Haringey coronavirus (COVID-19) updates
Th NHS is working with a range of partners to host a “Big Conversation” about the vaccine and its impact on London’s Muslim communities next Tuesday (30th March).
This will be an online event where several of the capital’s community leaders and vaccine experts will engage in an open and honest discussion and answer questions that have been raised by members of the Muslim community – questions such as: is the vaccine halal? Is it safe and effective? Will it affect fertility? And will having a vaccine during Ramadan break my fast?
The event has been organised jointly by the British Islamic Medical Association (BIMA), the NHS, Public Health England (PHE) and Greater London Authority (GLA) Muslim leaders.
Anyone can register to take part in the ‘Big Conversation’ by visiting the webpage (external link).
Haringey is marking the first National Day of Reflection with a minutes silence and other special tributes, as we look back on an unprecedented year due to the Covid-19 pandemic and remember those we have lost, support those in need and hope for a brighter future.
It is now exactly one year since the first UK lockdown was declared to reduce the spread of Covid-19 infections.
Communities around the country will be marking the day in their own ways, and in Haringey we will be changing our social media platform banners to yellow and local landmarks Alexandra Palace and Tottenham Hotspur Stadium will be illuminated in yellow to show the borough’s support.
Participants are encouraged to join a national minute of silence: the first will be at 12 noon and the second takes place at 8pm as we band together to light up the night - stand outside with a light of any kind to remember those who have passed and show support for those who are grieving.
Haringey’s Mayor, Cllr Adam Jogee, will observe the noon silence outside George Meehan House in Wood Green.
During the first lockdown, Haringey was able to send thousands of food parcels from our food hubs at Alexandra Palace and Tottenham Hotspur Stadium to vulnerable people across the borough, thanks to donations from local businesses and hard-working local volunteers.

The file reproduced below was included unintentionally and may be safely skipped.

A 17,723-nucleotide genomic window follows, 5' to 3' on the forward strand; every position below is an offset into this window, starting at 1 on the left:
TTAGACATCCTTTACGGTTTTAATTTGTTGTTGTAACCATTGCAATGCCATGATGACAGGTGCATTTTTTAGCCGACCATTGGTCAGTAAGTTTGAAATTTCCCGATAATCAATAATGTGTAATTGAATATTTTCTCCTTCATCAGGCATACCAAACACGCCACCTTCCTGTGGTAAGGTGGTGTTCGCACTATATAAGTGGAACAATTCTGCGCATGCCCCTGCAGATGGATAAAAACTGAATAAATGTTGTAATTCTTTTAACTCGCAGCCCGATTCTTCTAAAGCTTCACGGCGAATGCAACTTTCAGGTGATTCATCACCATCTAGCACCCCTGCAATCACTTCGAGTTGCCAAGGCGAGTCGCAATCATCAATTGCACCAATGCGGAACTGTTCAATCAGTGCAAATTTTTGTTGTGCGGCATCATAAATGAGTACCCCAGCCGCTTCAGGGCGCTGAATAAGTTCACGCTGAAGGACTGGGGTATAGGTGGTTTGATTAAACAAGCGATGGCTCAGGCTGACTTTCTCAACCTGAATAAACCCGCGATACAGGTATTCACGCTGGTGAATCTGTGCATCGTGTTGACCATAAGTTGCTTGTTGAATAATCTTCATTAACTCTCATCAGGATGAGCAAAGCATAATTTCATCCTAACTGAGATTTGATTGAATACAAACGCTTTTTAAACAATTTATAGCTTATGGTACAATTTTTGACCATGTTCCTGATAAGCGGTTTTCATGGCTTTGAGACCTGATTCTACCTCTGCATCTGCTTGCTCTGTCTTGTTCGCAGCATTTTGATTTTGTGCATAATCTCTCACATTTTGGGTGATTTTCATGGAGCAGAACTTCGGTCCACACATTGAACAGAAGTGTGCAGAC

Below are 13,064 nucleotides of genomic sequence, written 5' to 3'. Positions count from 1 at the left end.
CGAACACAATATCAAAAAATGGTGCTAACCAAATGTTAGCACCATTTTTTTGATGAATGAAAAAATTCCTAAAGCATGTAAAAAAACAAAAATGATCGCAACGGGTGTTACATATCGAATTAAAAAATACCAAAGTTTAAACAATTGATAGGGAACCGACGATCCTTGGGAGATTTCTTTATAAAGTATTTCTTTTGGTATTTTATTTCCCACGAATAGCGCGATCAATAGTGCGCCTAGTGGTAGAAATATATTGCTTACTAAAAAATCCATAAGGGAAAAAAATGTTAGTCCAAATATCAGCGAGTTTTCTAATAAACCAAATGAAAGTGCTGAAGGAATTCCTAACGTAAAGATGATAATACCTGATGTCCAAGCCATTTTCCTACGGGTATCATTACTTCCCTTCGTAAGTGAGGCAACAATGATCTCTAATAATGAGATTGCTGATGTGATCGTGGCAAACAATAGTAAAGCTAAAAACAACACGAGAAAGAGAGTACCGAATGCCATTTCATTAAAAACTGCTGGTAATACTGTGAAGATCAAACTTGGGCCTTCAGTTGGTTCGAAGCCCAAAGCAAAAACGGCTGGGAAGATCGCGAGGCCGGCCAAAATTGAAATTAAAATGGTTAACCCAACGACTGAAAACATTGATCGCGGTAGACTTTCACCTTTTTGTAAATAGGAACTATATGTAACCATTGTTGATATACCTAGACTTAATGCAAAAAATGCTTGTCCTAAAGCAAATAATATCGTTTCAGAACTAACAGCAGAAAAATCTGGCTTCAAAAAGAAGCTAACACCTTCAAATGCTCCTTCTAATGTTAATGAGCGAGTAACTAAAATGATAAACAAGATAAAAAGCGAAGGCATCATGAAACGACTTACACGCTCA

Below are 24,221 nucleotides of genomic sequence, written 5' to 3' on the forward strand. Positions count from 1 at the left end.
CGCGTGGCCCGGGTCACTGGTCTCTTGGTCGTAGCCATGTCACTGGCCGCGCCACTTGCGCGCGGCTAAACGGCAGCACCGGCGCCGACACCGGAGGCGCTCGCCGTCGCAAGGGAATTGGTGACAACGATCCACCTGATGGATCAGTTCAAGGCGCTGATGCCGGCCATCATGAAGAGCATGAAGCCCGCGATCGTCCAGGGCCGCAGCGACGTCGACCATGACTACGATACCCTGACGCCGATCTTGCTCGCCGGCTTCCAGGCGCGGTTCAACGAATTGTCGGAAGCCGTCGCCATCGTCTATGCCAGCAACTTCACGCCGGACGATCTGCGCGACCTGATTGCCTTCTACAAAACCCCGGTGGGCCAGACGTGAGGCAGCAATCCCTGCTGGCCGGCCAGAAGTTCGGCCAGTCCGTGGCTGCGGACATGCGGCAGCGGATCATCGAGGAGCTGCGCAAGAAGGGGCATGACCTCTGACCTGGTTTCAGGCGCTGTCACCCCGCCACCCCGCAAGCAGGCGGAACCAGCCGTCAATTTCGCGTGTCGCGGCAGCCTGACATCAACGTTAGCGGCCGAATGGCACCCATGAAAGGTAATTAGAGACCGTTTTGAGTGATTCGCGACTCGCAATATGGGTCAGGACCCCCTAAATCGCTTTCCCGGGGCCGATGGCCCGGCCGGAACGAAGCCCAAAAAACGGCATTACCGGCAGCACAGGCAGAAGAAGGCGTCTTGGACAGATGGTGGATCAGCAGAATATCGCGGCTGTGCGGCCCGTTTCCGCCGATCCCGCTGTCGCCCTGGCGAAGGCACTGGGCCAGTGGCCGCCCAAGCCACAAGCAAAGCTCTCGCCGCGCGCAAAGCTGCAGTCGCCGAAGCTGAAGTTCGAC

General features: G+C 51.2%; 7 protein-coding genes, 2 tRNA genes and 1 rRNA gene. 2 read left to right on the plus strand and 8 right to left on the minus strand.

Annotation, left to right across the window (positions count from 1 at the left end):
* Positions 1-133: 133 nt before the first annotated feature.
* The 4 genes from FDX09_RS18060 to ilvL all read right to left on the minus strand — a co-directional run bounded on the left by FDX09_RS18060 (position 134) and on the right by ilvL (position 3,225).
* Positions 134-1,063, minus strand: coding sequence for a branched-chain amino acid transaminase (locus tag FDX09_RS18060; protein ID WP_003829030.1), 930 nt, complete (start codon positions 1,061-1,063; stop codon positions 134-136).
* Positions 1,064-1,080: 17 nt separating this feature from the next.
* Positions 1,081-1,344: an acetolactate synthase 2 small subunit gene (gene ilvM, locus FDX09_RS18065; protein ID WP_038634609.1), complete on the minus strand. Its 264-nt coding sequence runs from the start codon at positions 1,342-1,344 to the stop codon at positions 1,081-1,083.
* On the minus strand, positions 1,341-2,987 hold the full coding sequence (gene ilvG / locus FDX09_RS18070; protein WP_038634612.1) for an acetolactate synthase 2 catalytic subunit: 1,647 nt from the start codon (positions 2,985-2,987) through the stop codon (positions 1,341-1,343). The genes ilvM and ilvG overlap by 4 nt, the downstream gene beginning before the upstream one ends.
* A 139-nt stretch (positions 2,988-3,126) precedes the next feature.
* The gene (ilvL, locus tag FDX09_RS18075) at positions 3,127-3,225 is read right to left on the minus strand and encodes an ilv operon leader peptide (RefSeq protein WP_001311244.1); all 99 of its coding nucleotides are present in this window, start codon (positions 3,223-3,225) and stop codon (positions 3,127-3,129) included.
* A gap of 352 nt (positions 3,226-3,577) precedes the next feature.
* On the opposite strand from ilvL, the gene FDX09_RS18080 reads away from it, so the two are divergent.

The council was also able to provide people sleeping rough with emergency accommodation, regardless of their local connection, immigration status, eligibility or priority need.
Cllr Adam Jogee, Mayor of Haringey, said:
I invite Haringey’s residents to join me in observing the minute’s silence, as we remember those who we have lost to the Covid-19 pandemic during the past year, and also give thanks to the healthcare and essential workers throughout the country to whom we owe so much.
It’s been a tough year, but I’m incredibly proud of and encouraged by how Haringey’s communities have come together to care for one another during a time of need.
A new walk-through coronavirus testing facility has opened for those with symptoms to book appointments at The Chocolate Factory Car Park (N22 6XJ) in Haringey, as part of the Government’s UK-wide drive to continue to improve the accessibility of coronavirus testing for local communities.
Testing at this site is only available for those with coronavirus symptoms – a high temperature, a new continuous cough, or a loss or change to your sense of smell or taste. Anyone with one or more of these symptoms should book a test at nhs.uk/coronavirus or by calling 119. The government is committed to continue expanding the capacity of the network of UK test sites and laboratories to make it even easier to get tested and reduce the time it takes to receive test results.